Blunder dooms gas-price bill in House
A measure to give the Public Utilities Commission funding to monitor gasoline-pricing practices is advancing out of the Senate, but appears to have fallen through the cracks in the House.
The Senate Ways and Means Committee gave final approval yesterday to the funding measure, Senate Bill 990, but did not set aside a specific amount. A previous version of the bill called for $300,000, while the Lingle administration had asked for $1.2 million.
A similar bill was introduced in the House and touted by majority Democrats as a key part of their legislative package.
But House Bill 1790 is likely dead after the Consumer Protection Committee did not hold a hearing on it.
Majority Leader Kirk Caldwell (D, Manoa) said the measure apparently got lost in the shuffle among hundreds of bills working their way through various House committees. He added that it was simply an oversight and not the House's intent to kill the bill.
"We're going to wait for the Senate bill, and we're going to move that bill," Caldwell said.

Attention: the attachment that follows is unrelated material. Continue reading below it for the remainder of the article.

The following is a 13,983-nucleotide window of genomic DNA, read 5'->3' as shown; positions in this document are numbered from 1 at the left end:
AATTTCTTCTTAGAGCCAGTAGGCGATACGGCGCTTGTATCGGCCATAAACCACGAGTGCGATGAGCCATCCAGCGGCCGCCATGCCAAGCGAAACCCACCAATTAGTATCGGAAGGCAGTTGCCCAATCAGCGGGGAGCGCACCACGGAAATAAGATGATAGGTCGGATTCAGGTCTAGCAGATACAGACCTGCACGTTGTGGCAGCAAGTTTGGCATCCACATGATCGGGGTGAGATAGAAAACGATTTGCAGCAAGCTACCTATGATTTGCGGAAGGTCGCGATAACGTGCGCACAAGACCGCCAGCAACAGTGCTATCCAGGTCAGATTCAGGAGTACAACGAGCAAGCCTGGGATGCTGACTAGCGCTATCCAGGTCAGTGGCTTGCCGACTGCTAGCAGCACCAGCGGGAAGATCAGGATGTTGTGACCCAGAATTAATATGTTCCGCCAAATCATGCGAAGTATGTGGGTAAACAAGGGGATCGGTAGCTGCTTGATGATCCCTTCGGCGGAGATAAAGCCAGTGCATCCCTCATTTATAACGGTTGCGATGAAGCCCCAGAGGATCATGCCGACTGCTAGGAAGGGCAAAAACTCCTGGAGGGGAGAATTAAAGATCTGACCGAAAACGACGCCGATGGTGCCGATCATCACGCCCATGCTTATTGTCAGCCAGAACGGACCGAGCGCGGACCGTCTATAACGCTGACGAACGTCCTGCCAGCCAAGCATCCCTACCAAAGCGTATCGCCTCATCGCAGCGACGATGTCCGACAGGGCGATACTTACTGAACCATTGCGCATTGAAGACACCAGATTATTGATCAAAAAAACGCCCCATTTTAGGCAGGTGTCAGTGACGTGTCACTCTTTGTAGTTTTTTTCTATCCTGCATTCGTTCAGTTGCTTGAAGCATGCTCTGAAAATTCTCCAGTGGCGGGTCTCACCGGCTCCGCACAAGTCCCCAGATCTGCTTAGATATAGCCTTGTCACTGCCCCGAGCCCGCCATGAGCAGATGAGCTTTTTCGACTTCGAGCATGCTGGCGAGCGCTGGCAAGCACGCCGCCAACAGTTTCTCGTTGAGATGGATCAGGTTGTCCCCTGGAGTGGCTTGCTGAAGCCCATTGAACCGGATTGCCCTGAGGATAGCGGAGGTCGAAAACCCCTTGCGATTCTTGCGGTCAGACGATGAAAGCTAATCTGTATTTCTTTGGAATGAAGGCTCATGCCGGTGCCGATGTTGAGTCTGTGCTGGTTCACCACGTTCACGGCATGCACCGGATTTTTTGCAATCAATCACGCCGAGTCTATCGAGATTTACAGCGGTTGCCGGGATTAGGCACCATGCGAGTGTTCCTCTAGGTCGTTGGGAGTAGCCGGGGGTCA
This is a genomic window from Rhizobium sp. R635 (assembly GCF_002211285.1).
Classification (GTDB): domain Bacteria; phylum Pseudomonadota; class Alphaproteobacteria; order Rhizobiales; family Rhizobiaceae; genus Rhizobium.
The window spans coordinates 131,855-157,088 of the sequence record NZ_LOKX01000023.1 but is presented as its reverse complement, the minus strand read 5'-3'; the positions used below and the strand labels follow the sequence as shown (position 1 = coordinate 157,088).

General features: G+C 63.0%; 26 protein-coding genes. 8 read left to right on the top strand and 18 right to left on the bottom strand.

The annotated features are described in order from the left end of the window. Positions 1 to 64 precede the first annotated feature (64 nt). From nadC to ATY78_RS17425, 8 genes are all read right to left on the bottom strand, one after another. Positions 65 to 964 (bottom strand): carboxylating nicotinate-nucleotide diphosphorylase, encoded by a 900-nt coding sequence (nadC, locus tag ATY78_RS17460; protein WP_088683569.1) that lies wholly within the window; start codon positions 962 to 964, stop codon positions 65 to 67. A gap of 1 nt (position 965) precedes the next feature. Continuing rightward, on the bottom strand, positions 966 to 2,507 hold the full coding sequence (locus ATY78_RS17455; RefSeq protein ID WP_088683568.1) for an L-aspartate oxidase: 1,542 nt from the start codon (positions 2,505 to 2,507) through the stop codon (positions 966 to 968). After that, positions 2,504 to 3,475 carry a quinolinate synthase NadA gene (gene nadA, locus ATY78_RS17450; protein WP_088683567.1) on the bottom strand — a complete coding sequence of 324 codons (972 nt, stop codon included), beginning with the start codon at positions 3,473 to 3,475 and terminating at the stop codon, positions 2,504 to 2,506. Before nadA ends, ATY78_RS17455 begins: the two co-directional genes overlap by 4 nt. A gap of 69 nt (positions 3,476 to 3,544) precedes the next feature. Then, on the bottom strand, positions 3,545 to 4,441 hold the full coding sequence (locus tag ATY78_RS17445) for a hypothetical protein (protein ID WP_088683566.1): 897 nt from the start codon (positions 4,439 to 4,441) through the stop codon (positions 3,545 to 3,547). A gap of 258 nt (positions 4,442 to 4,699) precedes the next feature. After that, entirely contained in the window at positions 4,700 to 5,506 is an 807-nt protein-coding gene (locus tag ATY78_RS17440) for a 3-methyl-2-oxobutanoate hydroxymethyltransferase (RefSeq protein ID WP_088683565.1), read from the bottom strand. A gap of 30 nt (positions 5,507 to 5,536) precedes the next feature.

House leaders have said it is a priority to fund the transparency requirements that were part of last year's repeal of the "gas cap." The chamber's original bill included $500,000, but was amended by the Energy Committee to provide the full $1.2 million requested by the governor.
House Bill 1790 had to be moved out of the Consumer Protection and Finance committees before today.
Although that bill is now dead because of the oversight, the language of it could be inserted into a Senate measure after each side exchanges bills next week. Lawmakers also could provide funding for the PUC in the biennium budget, which the House will begin working on next week.
"I would just like to have two bills moving on something this important," Caldwell said. "That's so you have something in conference (committee), and something to negotiate with."